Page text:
Dante il gatto vagante of course, not Dante the writer who died in 1321.
I published the free sample chapter on Friday, you’ll remember. Several people wrote to say they liked it.
Download it here (.pdf) if you missed it.
‘In via eccezionale’, because we’re talking cats here, which I know is a very SERIOUS topic for many of you (there are loads of cats, and ‘cat ladies’, in our street), I’m going to copy and paste chapter 2 below.
That’s two free chapters then, truly the bargain of the century!
Leaving six more you’ll need to pay for if Dante’s predicament grips you as hard as it did me.
The full version of the ebook will sell at our usual ‘easy reader’ price of £7.99 from next week on.
But this first week only, it’s 25% off (I have to find some cash to pay the author), so just £5.99!
Which works out at a quid each for the remaining chapters – and what can you get for a measly pound these days?
Well, actually… in Italy, you could get a litre of cheap red wine. Which isn’t bad. Or a kilo of pasta…
Talking of money, my eldest daughter tells me that pricing things at .99 is cheap.
According to her, I should price my first volume of poems at £12, rather than £11.99 or £12.99 as instinct would have it.
And she should know, because she’s at UNIVERSITY!
Studying marketing? I ask.
Economics (and stuff), she tells me.
But they’ll get to marketing eventually, when they’ve finished all of economics.
For now, then, I’ll keep being cheap.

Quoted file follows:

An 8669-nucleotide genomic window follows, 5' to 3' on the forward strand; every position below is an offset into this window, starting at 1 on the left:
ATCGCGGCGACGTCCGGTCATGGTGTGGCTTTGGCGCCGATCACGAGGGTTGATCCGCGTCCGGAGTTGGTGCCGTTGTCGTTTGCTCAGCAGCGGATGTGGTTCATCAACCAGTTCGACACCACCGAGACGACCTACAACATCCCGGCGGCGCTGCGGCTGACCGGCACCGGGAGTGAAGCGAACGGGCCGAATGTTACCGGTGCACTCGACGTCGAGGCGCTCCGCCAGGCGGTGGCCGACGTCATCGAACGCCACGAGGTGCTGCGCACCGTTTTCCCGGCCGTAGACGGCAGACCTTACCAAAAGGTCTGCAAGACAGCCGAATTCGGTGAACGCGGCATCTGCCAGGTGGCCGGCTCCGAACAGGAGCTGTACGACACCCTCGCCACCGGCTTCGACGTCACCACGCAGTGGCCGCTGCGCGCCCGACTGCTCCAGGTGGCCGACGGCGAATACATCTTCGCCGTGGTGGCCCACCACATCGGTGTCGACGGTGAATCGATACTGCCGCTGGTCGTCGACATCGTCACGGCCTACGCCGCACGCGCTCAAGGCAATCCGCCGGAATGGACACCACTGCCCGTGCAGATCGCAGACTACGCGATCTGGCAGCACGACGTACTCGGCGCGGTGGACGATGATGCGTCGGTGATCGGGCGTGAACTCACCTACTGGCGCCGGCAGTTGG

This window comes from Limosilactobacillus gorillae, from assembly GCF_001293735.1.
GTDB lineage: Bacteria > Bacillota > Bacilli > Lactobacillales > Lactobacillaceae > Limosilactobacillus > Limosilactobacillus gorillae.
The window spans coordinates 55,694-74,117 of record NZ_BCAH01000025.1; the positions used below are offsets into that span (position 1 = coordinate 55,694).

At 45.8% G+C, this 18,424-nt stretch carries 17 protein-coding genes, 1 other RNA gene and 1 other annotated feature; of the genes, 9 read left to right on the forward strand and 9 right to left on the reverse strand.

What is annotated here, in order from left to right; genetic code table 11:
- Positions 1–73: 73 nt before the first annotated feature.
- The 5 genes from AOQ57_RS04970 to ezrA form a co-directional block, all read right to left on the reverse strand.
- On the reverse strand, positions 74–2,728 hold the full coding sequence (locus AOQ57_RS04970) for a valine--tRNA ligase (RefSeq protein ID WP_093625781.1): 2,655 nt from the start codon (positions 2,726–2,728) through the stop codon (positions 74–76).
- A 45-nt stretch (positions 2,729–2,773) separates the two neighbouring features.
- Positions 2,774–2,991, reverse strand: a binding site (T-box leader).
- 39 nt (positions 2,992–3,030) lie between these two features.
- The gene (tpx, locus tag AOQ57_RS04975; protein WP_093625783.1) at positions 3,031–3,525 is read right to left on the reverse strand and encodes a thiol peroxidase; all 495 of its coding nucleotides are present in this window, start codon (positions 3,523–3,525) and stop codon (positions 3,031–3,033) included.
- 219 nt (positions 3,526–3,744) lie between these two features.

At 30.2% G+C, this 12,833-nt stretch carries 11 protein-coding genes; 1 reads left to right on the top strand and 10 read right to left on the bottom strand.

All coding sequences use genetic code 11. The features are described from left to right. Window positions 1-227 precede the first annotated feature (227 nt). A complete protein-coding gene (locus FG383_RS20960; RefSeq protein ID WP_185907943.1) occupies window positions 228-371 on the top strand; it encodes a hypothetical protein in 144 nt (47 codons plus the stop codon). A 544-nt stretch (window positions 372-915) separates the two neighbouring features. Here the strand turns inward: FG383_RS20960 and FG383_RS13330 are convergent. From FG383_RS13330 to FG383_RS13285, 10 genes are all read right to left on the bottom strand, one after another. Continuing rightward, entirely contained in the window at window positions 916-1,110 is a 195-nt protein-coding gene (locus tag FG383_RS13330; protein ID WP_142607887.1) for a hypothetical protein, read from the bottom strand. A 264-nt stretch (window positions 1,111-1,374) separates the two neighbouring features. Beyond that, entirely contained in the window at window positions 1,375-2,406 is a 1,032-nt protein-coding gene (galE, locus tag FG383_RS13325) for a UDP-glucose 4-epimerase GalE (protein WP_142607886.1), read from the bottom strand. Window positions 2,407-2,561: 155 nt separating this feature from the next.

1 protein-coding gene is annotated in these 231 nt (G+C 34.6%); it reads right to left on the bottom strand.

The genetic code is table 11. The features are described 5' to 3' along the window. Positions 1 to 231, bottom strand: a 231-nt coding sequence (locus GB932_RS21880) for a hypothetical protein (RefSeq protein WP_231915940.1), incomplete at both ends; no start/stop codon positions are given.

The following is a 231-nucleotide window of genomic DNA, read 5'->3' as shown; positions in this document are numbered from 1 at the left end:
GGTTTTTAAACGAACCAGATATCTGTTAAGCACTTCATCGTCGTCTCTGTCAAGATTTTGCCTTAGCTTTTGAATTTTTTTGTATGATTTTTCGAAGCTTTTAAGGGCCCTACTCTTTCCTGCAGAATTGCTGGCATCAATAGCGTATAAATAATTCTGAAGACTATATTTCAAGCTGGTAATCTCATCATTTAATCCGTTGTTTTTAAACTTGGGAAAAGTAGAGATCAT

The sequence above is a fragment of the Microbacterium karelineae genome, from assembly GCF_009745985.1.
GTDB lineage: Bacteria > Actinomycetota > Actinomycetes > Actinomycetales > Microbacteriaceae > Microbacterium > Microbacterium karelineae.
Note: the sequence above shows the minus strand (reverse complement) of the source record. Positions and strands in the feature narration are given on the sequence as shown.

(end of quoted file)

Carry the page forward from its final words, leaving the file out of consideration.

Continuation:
And £12, for a .pdf of poems by someone you’ve never heard of?
That seems pretty cheeky.
But still, that’s what the dark art of marketing is for.
And there’s time to raise my profile (see today’s P.S.).
So back to Dante – the second free chapter is here below.
If you like it, do me a favor and buy a copy – otherwise…
one of the neighbours’ cats goes down the well!
Followed by another, and another each day until I’ve recouped my investment.
Capitolo 2. Una gita a sorpresa
Listen to this story: https://soundcloud.com/onlineitalianclub/sets/dante-gatto-vagante
“E ora cosa faccio? Dove andrà questa barca?” pensa Dante impaurito.
Il barcaiolo non si è accorto di nulla e continua a timonare la barca. Il viaggio dura circa venti minuti ma a Dante sembra un’eternità. Rimane nascosto tra le pieghe della coperta, paralizzato tra le casse di frutta e verdura. Non può certamente fuggire da lì: c’è solo acqua intorno a lui!
Mentre pensa così la barca rallenta, il barcaiolo ormeggia e fischiettando inizia a scaricare le casse. Improvvisamente nota un gomitolo di pelo bianco e nero nascosto in un angolo.
“E questo? Che ci fa un gatto qui?” esclama il barcaiolo, “Volevi farti una gita a Murano? Micio… micio… vieni qui!”
Il barcaiolo si avvicina e prova a prenderlo, ma Dante, in preda al terrore, salta fuori dalla barca, atterra sulla calle e scappa a gambe levate.
Corri corri, arriva in campo Campo San Donato. Vede che il portone della Basilica dei Santi Maria e Donato è aperto, quindi si avvicina guardingo ed entra silenziosamente.
“Non c’è nessuno” pensa “per il momento mi nasconderò qui.”
Si intrufola sotto l’altare e si accovaccia.
Che stanchezza, povero Dante. E quante emozioni!
impaurito: scared, afraid of
timonare: to steer a boat
gomitolo: ball of strings
intrufolarsi: to sneak up
Riordina le frasi: